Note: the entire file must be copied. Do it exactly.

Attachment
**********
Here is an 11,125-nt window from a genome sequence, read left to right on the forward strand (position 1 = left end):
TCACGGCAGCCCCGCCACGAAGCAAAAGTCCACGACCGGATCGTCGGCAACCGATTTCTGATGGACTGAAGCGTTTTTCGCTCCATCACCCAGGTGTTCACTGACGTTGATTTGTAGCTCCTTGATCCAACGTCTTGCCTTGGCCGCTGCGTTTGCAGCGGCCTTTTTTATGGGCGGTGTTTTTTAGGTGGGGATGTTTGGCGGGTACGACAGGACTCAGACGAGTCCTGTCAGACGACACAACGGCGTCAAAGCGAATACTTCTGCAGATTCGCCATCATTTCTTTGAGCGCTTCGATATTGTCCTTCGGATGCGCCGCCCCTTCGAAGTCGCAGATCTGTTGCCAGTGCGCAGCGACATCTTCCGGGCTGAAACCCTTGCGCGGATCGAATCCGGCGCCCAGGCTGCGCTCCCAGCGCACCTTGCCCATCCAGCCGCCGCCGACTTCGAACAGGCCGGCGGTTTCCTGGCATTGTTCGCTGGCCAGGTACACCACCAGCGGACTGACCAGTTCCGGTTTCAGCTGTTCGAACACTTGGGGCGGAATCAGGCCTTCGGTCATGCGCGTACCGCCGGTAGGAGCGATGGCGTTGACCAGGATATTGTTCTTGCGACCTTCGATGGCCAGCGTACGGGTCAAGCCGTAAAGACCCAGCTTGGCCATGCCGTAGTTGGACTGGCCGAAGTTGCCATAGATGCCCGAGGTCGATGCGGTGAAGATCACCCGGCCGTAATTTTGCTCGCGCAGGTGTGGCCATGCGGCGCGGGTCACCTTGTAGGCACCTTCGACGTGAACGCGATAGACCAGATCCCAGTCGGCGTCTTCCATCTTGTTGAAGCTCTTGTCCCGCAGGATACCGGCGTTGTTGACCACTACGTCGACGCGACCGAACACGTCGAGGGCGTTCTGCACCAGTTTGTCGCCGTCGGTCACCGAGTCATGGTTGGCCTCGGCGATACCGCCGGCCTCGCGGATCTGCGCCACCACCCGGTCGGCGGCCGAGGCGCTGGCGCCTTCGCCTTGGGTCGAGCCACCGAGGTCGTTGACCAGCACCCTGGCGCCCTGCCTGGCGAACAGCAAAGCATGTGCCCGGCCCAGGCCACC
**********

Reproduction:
Here is an 11,125-nt window from a genome sequence, read left to right on the forward strand (position 1 = left end):
TCACGGCAGCCCCGCCACGAAGCAAAAGTCCACGACCGGATCGTCGGCAACCGATTTCTGATGGACTGAAGCGTTTTTCGCTCCATCACCCAGGTGTTCACTGACGTTGATTTGTAGCTCCTTGATCCAACGTCTTGCCTTGGCCGCTGCGTTTGCAGCGGCCTTTTTTATGGGCGGTGTTTTTTAGGTGGGGATGTTTGGCGGGTACGACAGGACTCAGACGAGTCCTGTCAGACGACACAACGGCGTCAAAGCGAATACTTCTGCAGATTCGCCATCATTTCTTTGAGCGCTTCGATATTGTCCTTCGGATGCGCCGCCCCTTCGAAGTCGCAGATCTGTTGCCAGTGCGCAGCGACATCTTCCGGGCTGAAACCCTTGCGCGGATCGAATCCGGCGCCCAGGCTGCGCTCCCAGCGCACCTTGCCCATCCAGCCGCCGCCGACTTCGAACAGGCCGGCGGTTTCCTGGCATTGTTCGCTGGCCAGGTACACCACCAGCGGACTGACCAGTTCCGGTTTCAGCTGTTCGAACACTTGGGGCGGAATCAGGCCTTCGGTCATGCGCGTACCGCCGGTAGGAGCGATGGCGTTGACCAGGATATTGTTCTTGCGACCTTCGATGGCCAGCGTACGGGTCAAGCCGTAAAGACCCAGCTTGGCCATGCCGTAGTTGGACTGGCCGAAGTTGCCATAGATGCCCGAGGTCGATGCGGTGAAGATCACCCGGCCGTAATTTTGCTCGCGCAGGTGTGGCCATGCGGCGCGGGTCACCTTGTAGGCACCTTCGACGTGAACGCGATAGACCAGATCCCAGTCGGCGTCTTCCATCTTGTTGAAGCTCTTGTCCCGCAGGATACCGGCGTTGTTGACCACTACGTCGACGCGACCGAACACGTCGAGGGCGTTCTGCACCAGTTTGTCGCCGTCGGTCACCGAGTCATGGTTGGCCTCGGCGATACCGCCGGCCTCGCGGATCTGCGCCACCACCCGGTCGGCGGCCGAGGCGCTGGCGCCTTCGCCTTGGGTCGAGCCACCGAGGTCGTTGACCAGCACCCTGGCGCCCTGCCTGGCGAACAGCAAAGCATGTGCCCGGCCCAGGCCACC